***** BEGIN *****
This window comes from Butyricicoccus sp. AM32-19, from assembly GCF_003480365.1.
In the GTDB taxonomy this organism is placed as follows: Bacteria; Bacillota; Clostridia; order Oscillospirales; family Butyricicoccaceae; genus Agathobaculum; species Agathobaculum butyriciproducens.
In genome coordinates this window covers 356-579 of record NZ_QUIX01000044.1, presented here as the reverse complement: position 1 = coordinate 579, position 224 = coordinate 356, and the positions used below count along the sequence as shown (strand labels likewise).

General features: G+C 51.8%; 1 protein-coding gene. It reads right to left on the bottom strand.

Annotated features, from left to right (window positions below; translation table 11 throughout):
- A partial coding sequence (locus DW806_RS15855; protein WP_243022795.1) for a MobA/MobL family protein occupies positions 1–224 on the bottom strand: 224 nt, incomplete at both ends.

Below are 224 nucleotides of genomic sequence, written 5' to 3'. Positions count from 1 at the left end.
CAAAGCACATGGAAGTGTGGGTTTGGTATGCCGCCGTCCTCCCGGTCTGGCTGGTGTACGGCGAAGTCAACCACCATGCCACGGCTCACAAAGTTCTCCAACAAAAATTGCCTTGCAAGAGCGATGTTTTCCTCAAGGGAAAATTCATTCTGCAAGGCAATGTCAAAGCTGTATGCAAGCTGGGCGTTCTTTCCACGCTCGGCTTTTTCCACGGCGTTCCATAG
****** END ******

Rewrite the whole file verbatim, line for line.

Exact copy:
This window comes from Butyricicoccus sp. AM32-19, from assembly GCF_003480365.1.
In the GTDB taxonomy this organism is placed as follows: Bacteria; Bacillota; Clostridia; order Oscillospirales; family Butyricicoccaceae; genus Agathobaculum; species Agathobaculum butyriciproducens.
In genome coordinates this window covers 356-579 of record NZ_QUIX01000044.1, presented here as the reverse complement: position 1 = coordinate 579, position 224 = coordinate 356, and the positions used below count along the sequence as shown (strand labels likewise).

General features: G+C 51.8%; 1 protein-coding gene. It reads right to left on the bottom strand.

Annotated features, from left to right (window positions below; translation table 11 throughout):
- A partial coding sequence (locus DW806_RS15855; protein WP_243022795.1) for a MobA/MobL family protein occupies positions 1–224 on the bottom strand: 224 nt, incomplete at both ends.

Below are 224 nucleotides of genomic sequence, written 5' to 3'. Positions count from 1 at the left end.
CAAAGCACATGGAAGTGTGGGTTTGGTATGCCGCCGTCCTCCCGGTCTGGCTGGTGTACGGCGAAGTCAACCACCATGCCACGGCTCACAAAGTTCTCCAACAAAAATTGCCTTGCAAGAGCGATGTTTTCCTCAAGGGAAAATTCATTCTGCAAGGCAATGTCAAAGCTGTATGCAAGCTGGGCGTTCTTTCCACGCTCGGCTTTTTCCACGGCGTTCCATAG